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Food-based reflections on Italian food, American culture, and globalization.
Despite the inclusion of six classic recipes, Bitter Greens is not an ethnic cookbook but a Roman banquet of political satire, cultural criticism, and culinary memoir. Set primarily in the Empire State and arranged like the courses of a traditional Italian meal, Anthony Di Renzo’s wide-ranging essays meditate on Italian food at the noon of American imperialism and the twilight of ethnicity, exploring such issues as the Wegmans supermarket chain’s conquest of Sicily; assembly-line sausages; the fabled onion fields of Canastota, New York; the tripe shops of postwar Brooklyn; Hunts Point Market and Andy Boy broccoli rabe; and the fatal lure of Sicilian chocolate. Is the new global supermarket a democratic feast, Di Renzo asks, or a cannibal potluck where consumers are themselves consumed? Sip an aperitif, toast Horace and Juvenal, and enjoy Chef Di Renzo’s catered symposium. It will feed your mind, tickle your ribs, and heal your spleen.
“Italian food epitomizes pleasurable eating. Not just the kind that satisfies hunger. It certainly does that, but it also awakens the palate, soothes the soul, stimulates the mind, and offers occasions for—even requires—companionable socializing. In keeping with its topic, so does this delightful and erudite book … [it] is a book to savor slowly and by chapter—much like courses in a meal—in which events and people, politics and ethnicity are shown to be connected in surprising ways through food.” — Italian American Review
“Anthony Di Renzo’s essays do exactly what Dr. Johnson said literature should do: entertain and instruct. But they also flay, skin, skewer, grill, boil, and toast their subject, be it food, family, history, ethnicity, politics, or the self. At their best, and in faultless prose, they reveal the workings of an examined life with deft wit and pathos.” — Gastronomica
“…Di Renzo’s work is a passionate and broad canvas of history, globalization, gastronomy, racism, immigration, and the stratification within ‘classless’ American society through scholarship and his own ethnic experiences.” — Maria Lisella, Feile-Festa
“With much dash, artistry, originality, keen politics, and classic erudition, Di Renzo takes the reader on a witty and heartfelt romp through history, gastronomy, and the ethnic experience. You don't have to be Italian to enjoy this appetizing and engaging book. Bravo, Antonio!” — Michael Parenti, author of God and His Demons and Contrary Notions: The Michael Parenti Reader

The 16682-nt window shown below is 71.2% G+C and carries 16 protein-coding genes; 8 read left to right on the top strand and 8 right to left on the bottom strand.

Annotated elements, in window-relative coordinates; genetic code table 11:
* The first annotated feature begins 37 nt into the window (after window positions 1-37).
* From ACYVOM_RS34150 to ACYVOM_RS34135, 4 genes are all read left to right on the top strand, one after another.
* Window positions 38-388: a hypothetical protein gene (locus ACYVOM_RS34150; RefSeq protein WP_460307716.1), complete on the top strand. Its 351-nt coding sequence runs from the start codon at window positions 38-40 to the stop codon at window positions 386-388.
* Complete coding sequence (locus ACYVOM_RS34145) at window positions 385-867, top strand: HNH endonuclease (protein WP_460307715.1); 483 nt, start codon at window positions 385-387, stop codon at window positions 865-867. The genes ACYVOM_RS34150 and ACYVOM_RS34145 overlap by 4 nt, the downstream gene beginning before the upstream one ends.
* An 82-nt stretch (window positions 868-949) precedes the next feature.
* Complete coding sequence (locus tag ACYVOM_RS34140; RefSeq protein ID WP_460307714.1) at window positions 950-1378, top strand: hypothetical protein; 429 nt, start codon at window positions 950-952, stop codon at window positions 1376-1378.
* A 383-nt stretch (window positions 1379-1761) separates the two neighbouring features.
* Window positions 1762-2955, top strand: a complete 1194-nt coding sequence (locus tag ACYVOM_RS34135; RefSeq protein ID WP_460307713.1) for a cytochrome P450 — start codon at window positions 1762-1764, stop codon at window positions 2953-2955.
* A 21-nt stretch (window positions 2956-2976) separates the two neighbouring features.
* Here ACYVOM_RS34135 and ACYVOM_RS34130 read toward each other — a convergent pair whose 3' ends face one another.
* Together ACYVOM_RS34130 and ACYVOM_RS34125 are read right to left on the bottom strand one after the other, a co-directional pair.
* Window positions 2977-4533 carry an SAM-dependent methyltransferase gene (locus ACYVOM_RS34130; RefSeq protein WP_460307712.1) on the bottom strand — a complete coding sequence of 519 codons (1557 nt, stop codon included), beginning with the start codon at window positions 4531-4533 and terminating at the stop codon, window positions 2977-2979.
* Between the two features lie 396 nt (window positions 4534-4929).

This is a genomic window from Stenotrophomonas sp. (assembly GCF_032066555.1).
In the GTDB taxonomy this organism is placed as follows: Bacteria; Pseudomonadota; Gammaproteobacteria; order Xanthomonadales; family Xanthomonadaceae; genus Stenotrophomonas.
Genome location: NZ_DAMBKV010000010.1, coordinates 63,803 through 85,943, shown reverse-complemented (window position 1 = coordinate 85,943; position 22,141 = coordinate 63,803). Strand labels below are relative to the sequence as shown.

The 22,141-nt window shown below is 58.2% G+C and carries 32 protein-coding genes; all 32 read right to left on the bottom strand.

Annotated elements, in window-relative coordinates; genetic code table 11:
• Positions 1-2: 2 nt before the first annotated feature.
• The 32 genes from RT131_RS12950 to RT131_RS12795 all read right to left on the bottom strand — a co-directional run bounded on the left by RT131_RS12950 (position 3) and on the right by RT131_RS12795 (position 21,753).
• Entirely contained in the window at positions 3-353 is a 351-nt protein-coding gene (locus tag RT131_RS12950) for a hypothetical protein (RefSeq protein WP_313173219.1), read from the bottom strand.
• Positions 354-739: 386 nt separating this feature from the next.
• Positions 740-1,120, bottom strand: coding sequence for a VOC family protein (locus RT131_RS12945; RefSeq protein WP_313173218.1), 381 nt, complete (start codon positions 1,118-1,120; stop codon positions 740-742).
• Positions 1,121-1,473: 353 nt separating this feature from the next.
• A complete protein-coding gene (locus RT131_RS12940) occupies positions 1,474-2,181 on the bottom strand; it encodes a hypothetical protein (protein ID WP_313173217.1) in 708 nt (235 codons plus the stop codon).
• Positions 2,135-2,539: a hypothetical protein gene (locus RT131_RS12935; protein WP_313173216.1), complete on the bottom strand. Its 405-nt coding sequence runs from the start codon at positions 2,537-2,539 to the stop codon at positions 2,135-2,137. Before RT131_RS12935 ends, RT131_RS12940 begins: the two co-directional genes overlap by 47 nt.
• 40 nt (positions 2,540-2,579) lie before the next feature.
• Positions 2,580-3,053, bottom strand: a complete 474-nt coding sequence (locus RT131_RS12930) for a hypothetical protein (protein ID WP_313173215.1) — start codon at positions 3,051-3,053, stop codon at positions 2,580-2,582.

“What a treat this book is! Shaped by extraordinary scholarship and simmered in cosmopolitan wisdom, Bitter Greens is at once a memoir, a culinary history, and a social commentary. And Anthony Di Renzo’s prose is mouth-wateringly delicious, his stories both savory and bittersweet.” — Sandra M. Gilbert, coauthor of The Madwoman in the Attic: The Woman Writer and the Nineteenth-Century Literary Imagination, Second Edition
“Part history of food, part personal essay, part tour of Italy (both ancient and modern) as well as New York, Di Renzo’s Bitter Greens is a delightful, entertaining book that takes the form of a delectable multicourse meal. It is a smart and engaging work you’ll be sure to talk about; a pleasure you’ll want to share with family and friends.” — Tony Ardizzone, author of In the Garden of Papa Santuzzu: A Novel
“Given the many cartoonish depictions of Italian American culture (and no aspect of that culture is more lampooned than its relationship to food), Bitter Greens is a welcome tonic. Di Renzo’s essays, with their wide-ranging erudition, make food the launching pad for his explorations of the big questions of family, memory, and self. And they show how the answers to so many of these questions lie at the bottom of a bowl of macaroni or inside the casing of a salame.” — Lucia Perillo, author of Inseminating the Elephant and I’ve Heard the Vultures Singing: Field Notes on Poetry, Illness, and Nature
“Anthony Di Renzo has written a scrumptious book: part history, part memoir, part travel guide, part cookbook, in prose as savory and chewy as a serving of Puntarelle con Salsa di Alici. But Bitter Greens is more than a side dish: it’s a multiple-course feast of erudition.” — Peter Selgin, author of Life Goes to the Movies: A Novel
Anthony Di Renzo, a fugitive from advertising, teaches classical rhetoric and professional writing at Ithaca College. Cited in Best American Essays, his work has appeared in Alimentum, Il Caffé, Cottonwood Magazine, Feile-Festa, The Normal School, River Styx, Syracuse Scholar, and Voices in Italian Americana, and he is the author of American Gargoyles: Flannery O’Connor and the Medieval Grotesque and editor of If I Were Boss: The Early Business Stories of Sinclair Lewis. He lives in Ithaca, New York, with his wife and cats, and buys his broccoli rabe at the local farmers market.
Table of Contents
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